That is because I genuinely thought she owned me that and learned things along the way and did not know of the 1000 rule and nor did she. I'm asking this stuff so I can do what is right.argyll wrote:So therefore I say again: you tried to scam her out of over $8,000 by getting her to repair things that were already damaged.
You've gone from wanting $9,000, to wanting $1,000 to not wanting anything to being willing to pay her in the space of this thread.
At this point I think you cut your losses and just go your separate ways.
She is very nice and corporative with me on the phone. I will find out about the fault stuff for sure and let her know that insurances might find me at fault as she initially thought. I have already told her there was previous damage and sent the photos. If I owe her money as she initially demanded I will definitely pay. I have enough funds and its not a problem for me.
And I feel bad for calling her a dumb driver now. I did provide clear information and agreed that she did join the lane and stop a little bit later. Its not to hard to meet her as we live in the same apartment building and go to the same university. Believe me I have no intention of scamming I want to do the right thing legally and neither of us want to report it. I did think there was a loophole in which of two accidents damage the same area the last claim fixes the whole thing.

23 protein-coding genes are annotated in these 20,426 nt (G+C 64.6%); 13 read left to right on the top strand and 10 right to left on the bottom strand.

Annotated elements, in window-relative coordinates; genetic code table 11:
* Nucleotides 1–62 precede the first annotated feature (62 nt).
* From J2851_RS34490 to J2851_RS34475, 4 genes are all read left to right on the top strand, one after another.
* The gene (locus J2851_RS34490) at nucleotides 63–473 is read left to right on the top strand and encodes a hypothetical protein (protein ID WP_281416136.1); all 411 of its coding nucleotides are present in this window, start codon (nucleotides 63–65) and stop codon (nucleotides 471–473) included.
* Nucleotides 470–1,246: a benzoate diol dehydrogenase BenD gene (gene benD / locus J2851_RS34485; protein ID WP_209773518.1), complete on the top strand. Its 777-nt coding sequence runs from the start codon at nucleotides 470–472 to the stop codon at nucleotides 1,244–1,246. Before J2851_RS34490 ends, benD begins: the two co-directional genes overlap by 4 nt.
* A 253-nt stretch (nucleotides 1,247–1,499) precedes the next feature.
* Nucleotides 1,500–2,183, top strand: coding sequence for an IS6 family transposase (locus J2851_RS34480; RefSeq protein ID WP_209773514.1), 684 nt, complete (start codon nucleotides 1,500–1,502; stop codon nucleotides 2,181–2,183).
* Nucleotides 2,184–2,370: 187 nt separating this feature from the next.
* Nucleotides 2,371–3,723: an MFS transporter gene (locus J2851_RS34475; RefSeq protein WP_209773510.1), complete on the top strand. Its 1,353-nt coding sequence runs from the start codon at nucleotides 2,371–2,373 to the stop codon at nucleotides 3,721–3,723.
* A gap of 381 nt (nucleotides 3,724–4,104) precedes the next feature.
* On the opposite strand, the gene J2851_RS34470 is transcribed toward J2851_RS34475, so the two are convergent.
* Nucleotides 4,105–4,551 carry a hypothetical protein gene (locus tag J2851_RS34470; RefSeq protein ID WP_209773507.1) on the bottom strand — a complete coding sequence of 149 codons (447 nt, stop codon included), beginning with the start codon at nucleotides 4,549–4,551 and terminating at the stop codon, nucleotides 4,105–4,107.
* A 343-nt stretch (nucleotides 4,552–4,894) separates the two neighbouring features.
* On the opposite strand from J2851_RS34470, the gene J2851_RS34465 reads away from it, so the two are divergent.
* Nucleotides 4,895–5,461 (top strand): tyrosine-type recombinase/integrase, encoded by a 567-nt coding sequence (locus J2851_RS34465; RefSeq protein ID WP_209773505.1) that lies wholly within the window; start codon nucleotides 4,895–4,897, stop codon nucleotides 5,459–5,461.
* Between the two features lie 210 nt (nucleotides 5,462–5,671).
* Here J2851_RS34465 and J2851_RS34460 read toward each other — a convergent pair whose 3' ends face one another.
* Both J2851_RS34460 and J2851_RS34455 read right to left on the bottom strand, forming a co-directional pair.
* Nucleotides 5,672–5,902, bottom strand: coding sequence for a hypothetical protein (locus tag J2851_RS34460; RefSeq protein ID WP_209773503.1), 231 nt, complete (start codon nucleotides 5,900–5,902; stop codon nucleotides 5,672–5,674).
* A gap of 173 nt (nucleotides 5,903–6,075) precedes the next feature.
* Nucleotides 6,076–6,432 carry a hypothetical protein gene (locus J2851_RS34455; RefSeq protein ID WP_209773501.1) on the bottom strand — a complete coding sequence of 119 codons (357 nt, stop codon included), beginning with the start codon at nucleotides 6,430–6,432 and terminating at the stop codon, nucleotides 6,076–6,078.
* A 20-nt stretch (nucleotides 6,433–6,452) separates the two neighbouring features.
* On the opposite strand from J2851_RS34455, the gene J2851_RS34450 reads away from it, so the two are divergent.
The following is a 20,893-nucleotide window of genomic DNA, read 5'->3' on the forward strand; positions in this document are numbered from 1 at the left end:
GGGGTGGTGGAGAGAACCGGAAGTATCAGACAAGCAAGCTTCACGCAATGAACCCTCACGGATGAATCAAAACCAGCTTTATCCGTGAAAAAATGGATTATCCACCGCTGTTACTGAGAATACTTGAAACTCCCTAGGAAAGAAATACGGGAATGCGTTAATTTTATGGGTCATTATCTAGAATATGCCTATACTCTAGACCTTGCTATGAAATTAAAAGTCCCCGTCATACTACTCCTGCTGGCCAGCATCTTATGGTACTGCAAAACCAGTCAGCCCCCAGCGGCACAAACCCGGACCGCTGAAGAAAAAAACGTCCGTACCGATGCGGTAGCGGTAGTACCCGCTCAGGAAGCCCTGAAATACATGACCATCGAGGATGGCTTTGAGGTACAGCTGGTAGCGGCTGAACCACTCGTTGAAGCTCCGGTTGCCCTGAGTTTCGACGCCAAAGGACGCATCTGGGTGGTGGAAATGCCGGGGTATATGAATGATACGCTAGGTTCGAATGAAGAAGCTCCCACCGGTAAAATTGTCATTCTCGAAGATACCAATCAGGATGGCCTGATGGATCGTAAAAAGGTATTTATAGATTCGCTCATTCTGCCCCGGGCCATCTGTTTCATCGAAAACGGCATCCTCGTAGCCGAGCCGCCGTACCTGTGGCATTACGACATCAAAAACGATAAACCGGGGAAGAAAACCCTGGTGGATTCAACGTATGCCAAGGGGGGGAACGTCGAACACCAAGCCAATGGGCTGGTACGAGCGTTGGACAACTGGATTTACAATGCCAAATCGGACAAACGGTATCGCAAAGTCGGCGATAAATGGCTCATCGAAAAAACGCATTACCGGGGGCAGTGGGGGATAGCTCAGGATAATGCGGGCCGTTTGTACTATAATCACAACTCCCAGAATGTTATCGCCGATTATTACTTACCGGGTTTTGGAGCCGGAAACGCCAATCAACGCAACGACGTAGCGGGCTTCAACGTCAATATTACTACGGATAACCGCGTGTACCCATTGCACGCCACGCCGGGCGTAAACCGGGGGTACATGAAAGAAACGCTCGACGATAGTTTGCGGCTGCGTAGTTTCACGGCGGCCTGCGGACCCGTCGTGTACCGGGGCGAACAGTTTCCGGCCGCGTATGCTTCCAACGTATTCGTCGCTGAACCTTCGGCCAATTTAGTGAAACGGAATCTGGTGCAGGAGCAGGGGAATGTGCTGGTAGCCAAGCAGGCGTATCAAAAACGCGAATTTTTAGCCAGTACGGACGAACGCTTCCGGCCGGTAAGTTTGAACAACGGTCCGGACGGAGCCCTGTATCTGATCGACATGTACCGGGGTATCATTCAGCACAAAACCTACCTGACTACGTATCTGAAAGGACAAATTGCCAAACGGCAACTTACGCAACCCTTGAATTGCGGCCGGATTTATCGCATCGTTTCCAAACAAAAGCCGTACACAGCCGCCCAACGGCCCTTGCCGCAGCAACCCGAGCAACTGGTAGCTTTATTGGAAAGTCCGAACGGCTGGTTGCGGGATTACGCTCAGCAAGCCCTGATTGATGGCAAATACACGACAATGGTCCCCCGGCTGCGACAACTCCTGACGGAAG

If I'm at fault truely then she deserves to get the funds for her vehicle from me which won't be much anyway by what I saw and her vehicle is old.
I still don't know how it works with 2 accidents in the same place. Like since it was already damaged only the headlamp and a metal part which were intact got damaged and the other parts were already damaged but deformed more. Had my car been perfect those other parts would be damaged in this accident only. If this passed through insurance would they fix just the headlamp if they knew of the previous damage?
That's completely incorrect. It's not how much you decide to spend on repairs that determines if it's reportable, it's how much apparent damage there is. If the total damage (that means both vehicles combined) is $1,000 or more it MUST be reported by law. The damage to your vehicle alone makes it reportable, plus whatever damage occurred to her car.andrew94 wrote:If she pays $1000 or less it does not need to be reported
Former Ontario Police Officer. Advice will become less relevant as the time goes by !
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